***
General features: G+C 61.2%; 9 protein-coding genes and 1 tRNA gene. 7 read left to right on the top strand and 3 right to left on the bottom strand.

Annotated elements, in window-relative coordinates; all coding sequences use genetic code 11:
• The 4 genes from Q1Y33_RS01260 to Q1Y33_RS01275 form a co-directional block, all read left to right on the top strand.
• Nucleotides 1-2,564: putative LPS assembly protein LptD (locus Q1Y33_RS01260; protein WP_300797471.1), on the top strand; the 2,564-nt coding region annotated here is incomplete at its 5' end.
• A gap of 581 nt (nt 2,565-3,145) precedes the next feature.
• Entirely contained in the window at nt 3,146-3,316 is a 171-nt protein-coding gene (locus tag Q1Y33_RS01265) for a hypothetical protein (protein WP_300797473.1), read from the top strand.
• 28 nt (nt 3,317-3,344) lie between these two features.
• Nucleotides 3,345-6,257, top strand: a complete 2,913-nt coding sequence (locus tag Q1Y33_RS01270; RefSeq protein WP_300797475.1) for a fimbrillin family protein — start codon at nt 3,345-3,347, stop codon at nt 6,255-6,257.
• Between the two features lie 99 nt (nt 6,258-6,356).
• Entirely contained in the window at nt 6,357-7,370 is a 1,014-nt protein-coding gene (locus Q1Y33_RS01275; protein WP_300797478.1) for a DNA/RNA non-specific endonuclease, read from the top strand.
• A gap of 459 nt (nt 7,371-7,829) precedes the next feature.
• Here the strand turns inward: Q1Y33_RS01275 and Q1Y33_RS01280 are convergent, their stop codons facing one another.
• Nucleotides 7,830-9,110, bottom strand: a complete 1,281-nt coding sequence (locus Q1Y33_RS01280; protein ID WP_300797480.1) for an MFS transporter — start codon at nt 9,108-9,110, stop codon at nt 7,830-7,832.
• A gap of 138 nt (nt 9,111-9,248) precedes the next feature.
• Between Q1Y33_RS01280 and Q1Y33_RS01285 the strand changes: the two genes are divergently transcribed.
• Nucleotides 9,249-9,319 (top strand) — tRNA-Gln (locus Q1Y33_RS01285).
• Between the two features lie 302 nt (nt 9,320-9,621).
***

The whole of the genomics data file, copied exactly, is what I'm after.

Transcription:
General features: G+C 61.2%; 9 protein-coding genes and 1 tRNA gene. 7 read left to right on the top strand and 3 right to left on the bottom strand.

Annotated elements, in window-relative coordinates; all coding sequences use genetic code 11:
• The 4 genes from Q1Y33_RS01260 to Q1Y33_RS01275 form a co-directional block, all read left to right on the top strand.
• Nucleotides 1-2,564: putative LPS assembly protein LptD (locus Q1Y33_RS01260; protein WP_300797471.1), on the top strand; the 2,564-nt coding region annotated here is incomplete at its 5' end.
• A gap of 581 nt (nt 2,565-3,145) precedes the next feature.
• Entirely contained in the window at nt 3,146-3,316 is a 171-nt protein-coding gene (locus tag Q1Y33_RS01265) for a hypothetical protein (protein WP_300797473.1), read from the top strand.
• 28 nt (nt 3,317-3,344) lie between these two features.
• Nucleotides 3,345-6,257, top strand: a complete 2,913-nt coding sequence (locus tag Q1Y33_RS01270; RefSeq protein WP_300797475.1) for a fimbrillin family protein — start codon at nt 3,345-3,347, stop codon at nt 6,255-6,257.
• Between the two features lie 99 nt (nt 6,258-6,356).
• Entirely contained in the window at nt 6,357-7,370 is a 1,014-nt protein-coding gene (locus Q1Y33_RS01275; protein WP_300797478.1) for a DNA/RNA non-specific endonuclease, read from the top strand.
• A gap of 459 nt (nt 7,371-7,829) precedes the next feature.
• Here the strand turns inward: Q1Y33_RS01275 and Q1Y33_RS01280 are convergent, their stop codons facing one another.
• Nucleotides 7,830-9,110, bottom strand: a complete 1,281-nt coding sequence (locus Q1Y33_RS01280; protein ID WP_300797480.1) for an MFS transporter — start codon at nt 9,108-9,110, stop codon at nt 7,830-7,832.
• A gap of 138 nt (nt 9,111-9,248) precedes the next feature.
• Between Q1Y33_RS01280 and Q1Y33_RS01285 the strand changes: the two genes are divergently transcribed.
• Nucleotides 9,249-9,319 (top strand) — tRNA-Gln (locus Q1Y33_RS01285).
• Between the two features lie 302 nt (nt 9,320-9,621).